Statutory Code: Andrew Griffiths MP urges Gov't not to introduce regulation

By Ellie Bothwell

- Last updated on GMT

Related tags: Pub companies, Government

Andrew Griffiths MP: 'I urge the House not to go down the route of legislation'
Andrew Griffiths MP: 'I urge the House not to go down the route of legislation'
Andrew Griffiths MP, chair of the All-Party Parliamentary Beer Group, has urged the Government not to introduce a statutory code governing the relationship between pub companies and their tenants, claiming that regulation would have “unintended consequences” and “force more pubs to close”.

Speaking during Labour’s opposition debate in the House of Commons today (21 January), Griffiths said: “It is because of the beer orders and ill thought-out legislation that we find ourselves in this situation today.

“The reality is the unintended consequences of this legislation will cause many more pubs to close and see a further decline in the great British pub. I urge the House not to go down the route of legislation.”

Free-of-tie option

He said if a mandatory free-of-tie option was introduced, it would mean the Government would be able to tell brewers what they can charge for beer and rent and the tenant would be able to sell beer not owned by the brewer – likening the scenario to a McDonalds manager deciding to serve Kentucky Fried Chicken in order to generate more profit.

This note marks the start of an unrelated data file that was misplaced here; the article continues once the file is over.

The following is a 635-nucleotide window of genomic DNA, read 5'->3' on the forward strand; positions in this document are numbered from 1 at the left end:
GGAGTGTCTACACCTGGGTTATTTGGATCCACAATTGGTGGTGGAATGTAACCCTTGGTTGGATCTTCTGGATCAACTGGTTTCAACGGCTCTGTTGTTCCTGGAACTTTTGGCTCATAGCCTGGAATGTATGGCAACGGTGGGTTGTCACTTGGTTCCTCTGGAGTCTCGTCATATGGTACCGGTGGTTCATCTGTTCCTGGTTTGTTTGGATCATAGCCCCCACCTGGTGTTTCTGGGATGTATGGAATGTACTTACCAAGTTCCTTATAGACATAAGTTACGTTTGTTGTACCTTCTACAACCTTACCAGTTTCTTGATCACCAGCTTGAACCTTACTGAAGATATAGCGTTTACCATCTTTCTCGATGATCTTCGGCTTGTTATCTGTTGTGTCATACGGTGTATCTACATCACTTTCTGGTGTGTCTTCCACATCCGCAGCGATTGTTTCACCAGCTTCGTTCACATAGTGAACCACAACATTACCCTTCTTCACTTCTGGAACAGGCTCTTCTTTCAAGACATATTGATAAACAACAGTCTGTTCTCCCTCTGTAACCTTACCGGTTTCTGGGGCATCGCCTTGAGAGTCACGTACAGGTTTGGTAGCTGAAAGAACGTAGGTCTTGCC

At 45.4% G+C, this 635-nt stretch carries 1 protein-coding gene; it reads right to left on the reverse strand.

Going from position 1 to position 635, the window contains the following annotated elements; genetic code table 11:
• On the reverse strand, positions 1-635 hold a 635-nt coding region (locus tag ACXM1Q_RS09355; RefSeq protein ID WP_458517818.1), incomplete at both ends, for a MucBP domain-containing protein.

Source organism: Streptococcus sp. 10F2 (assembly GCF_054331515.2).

“Successful pubs well-run by brewers would end up not selling the beer the pub was built on,” he said.

“Many pub companies are nursing pubs because they cannot find a tenant or a buyer. The economic model would mean pub companies would need to free themselves of pubs, and lead to thousands closing in a very short space of time.”

Consequences

He also urged the Government to carefully consider the Office of Fair Trading response to the consultation, in which it warned that intervention in the tenanted pub model could lead to high rents for tenants and higher prices for customers. He also cited a report released by London Economics last year, which said legislation could close up to 1,600 pubs.  

Related topics: Legislation

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